Personalities. Movers & shakers.

Imagine stepping back in time and meeting the Jewish heroes responsible for making Jewish history. Those central figures may no longer be physically with us, but you can feel their impact and influence in every site you explore.
Begin your journey through the lives of famous Jews in history.

Elijah ben Solomon Zalman - The Vilna Gaon 1720-1797

Perhaps no other famous Jew is more closely linked to a specific city than the Vilna Gaon (the Genius of Vilna). Rabbi Elijah ben Solomon Zalman, to give his rarely used full name, helped make Vilna (modern-day Vilnius) a world center for Talmudic learning. He was seen by many as the quintessential example of the “Litvaker Jew” – Orthodox Lithuanians dedicated to the rational, rigorous study of the Talmud and the punctilious observance of religious law.


The son of a renowned Talmudic scholar, his reputation as an intellectual genius began early. At age seven, he gave his first public discussion on the Torah. He studied alone from age 10, as his knowledge had outstripped the prominent rabbis hired to tutor him. Blessed with a photographic memory, he committed the entire Talmud to memory and was a self-taught expert in mathematics, astronomy, and Hebrew grammar. Throughout his life, he argued that knowledge of secular and scientific subjects was critical to a full understanding of the Talmud.


The Gaon was also known for his piety, reclusive personality, and ascetic lifestyle. He married at 18 but spent the next years wandering Eastern Europe alone, living off charity while collecting rare Jewish manuscripts that would later make up his extensive personal library. He returned to Vilna in 1748, where he would remain for the rest of his life (apart from a brief, abandoned attempt to travel to the land of Israel). Refusing any official position, and sleeping only two hours a night, he devoted himself to study and was rarely seen in public apart from occasional lectures to a few select students.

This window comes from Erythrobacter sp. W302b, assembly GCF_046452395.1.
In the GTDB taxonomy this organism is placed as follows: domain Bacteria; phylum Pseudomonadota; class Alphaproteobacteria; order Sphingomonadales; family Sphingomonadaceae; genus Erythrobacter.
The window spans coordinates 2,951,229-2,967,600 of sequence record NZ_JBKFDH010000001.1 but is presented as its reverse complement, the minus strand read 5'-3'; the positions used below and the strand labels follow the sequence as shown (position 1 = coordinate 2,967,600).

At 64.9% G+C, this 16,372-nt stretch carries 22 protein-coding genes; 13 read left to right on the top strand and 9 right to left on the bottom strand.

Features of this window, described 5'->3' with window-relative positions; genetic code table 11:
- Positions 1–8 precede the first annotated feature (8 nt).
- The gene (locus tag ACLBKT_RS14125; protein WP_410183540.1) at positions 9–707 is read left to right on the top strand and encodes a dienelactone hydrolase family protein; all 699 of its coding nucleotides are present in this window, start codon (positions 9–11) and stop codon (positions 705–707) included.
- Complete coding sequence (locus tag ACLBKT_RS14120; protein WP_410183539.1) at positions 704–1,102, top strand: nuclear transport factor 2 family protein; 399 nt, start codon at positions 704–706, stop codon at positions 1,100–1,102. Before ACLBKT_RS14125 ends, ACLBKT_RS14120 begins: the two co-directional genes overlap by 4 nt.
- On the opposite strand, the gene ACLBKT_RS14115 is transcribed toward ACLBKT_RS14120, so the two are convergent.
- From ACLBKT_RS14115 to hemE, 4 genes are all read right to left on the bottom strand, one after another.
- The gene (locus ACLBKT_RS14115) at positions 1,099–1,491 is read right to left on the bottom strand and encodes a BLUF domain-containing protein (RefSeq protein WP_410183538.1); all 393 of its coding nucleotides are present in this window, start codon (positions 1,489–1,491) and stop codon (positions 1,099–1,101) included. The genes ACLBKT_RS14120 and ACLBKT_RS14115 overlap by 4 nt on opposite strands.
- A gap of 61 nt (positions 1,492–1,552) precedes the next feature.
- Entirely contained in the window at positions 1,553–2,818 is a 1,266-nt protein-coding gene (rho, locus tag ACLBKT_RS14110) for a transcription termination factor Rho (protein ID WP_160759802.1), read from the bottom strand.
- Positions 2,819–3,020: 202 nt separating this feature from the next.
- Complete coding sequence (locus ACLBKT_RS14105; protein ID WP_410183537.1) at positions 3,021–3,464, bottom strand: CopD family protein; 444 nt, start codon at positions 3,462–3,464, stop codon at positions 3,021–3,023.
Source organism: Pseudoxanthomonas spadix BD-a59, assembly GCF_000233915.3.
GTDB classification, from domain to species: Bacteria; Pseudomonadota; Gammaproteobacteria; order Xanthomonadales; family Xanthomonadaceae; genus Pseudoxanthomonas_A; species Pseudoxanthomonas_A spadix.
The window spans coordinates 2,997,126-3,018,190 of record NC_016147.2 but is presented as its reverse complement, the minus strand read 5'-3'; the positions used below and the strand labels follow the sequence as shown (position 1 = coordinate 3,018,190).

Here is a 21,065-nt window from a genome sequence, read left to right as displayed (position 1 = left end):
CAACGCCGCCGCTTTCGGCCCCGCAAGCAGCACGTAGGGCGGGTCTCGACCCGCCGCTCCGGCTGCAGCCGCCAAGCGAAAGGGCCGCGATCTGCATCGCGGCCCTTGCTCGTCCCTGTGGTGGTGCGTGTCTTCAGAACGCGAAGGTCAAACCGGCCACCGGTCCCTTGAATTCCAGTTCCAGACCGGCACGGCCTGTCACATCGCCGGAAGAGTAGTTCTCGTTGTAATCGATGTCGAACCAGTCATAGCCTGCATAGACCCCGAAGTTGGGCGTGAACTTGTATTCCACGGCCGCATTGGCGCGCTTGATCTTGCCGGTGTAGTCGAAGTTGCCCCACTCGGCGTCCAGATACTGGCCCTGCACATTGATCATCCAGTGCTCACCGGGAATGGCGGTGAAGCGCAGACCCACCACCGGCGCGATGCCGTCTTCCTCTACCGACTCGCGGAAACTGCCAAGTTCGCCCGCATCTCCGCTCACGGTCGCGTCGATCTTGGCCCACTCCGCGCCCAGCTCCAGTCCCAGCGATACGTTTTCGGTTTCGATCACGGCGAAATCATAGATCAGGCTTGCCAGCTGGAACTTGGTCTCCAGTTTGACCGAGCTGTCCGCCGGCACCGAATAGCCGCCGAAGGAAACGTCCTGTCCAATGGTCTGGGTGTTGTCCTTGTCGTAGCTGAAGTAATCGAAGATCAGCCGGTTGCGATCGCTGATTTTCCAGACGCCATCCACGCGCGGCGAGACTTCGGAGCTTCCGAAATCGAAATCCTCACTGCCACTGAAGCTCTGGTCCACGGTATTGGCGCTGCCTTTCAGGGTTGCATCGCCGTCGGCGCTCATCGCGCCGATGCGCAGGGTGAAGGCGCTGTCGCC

Nonetheless, his influence was vast. His follower Rabbi Chaim of Volozhin established a famed yeshiva that carried out the Gaon’s approach and which became a model for subsequent Talmudic education in Eastern Europe. The Gaon’s extensive writings, predominantly commentaries on classic Jewish texts, are still studied by many Orthodox Jews today due to their innovative approach, range, and erudition.


He is also famous as a leader of the so-called Mitnagdim, the opponents of the mystical Hasidic movement that spread rapidly during his lifetime. While personally steeped in Kabbalistic and mystical ideas, the Gaon feared that this new populist movement could damage traditional religious observance and customs and encourage support of false messiahs. He banned pious Jews from marrying into Hasidic families and excommunicated Hasidic leaders. The Mitnagdim-Hasidic hostility gradually faded but the Vilna Gaon’s reputation as a giant of Jewish religious life remains.

Rabbi Israel Salanter 1808-1883

Rabbi Israel Salanter, the father of the Musar (Morality) movement, helped transform the spiritual focus of Lithuanian Jewry in the 19th century. The son of a rabbi, Salanter was an outstanding Talmudic scholar and Orthodox leader. Nonetheless, he shocked many in the traditional yeshiva world by arguing that Talmudic learning and observance of religious laws needed to be supplemented by intense self-introspection and a commitment to ethical behavior.


Married by the age of 14, he was still a young man when in 1842 he was appointed head of a major yeshiva (religious seminary) in Vilna. Upset by criticism that he had superseded older rabbis, he left to open a new yeshiva and began to attract followers drawn by his reputation for righteousness and his innovative approach. When cholera spread through Vilna in 1848, he called on Jews not to fast during Yom Kippur, even eating and drinking himself while leading his synagogue in prayer.


In 1848, he moved to Kovno (Kaunas) where his inventiveness included opening a school for Musar (ethical and moral) studies alongside but separate from the traditional house of Torah learning. He was unusually active in outreach efforts – teaching businessmen and traders rather than just yeshiva students – and stressed that Musar could make traditional Judaism more relevant to Jews drawn by reform and secularist ideas. Some have argued that Salanter’s teachings about the role of the subconscious and his belief that moral ideas from the Torah can be internalized through repeated recitation of certain passages anticipated Freudian and behaviorist theories.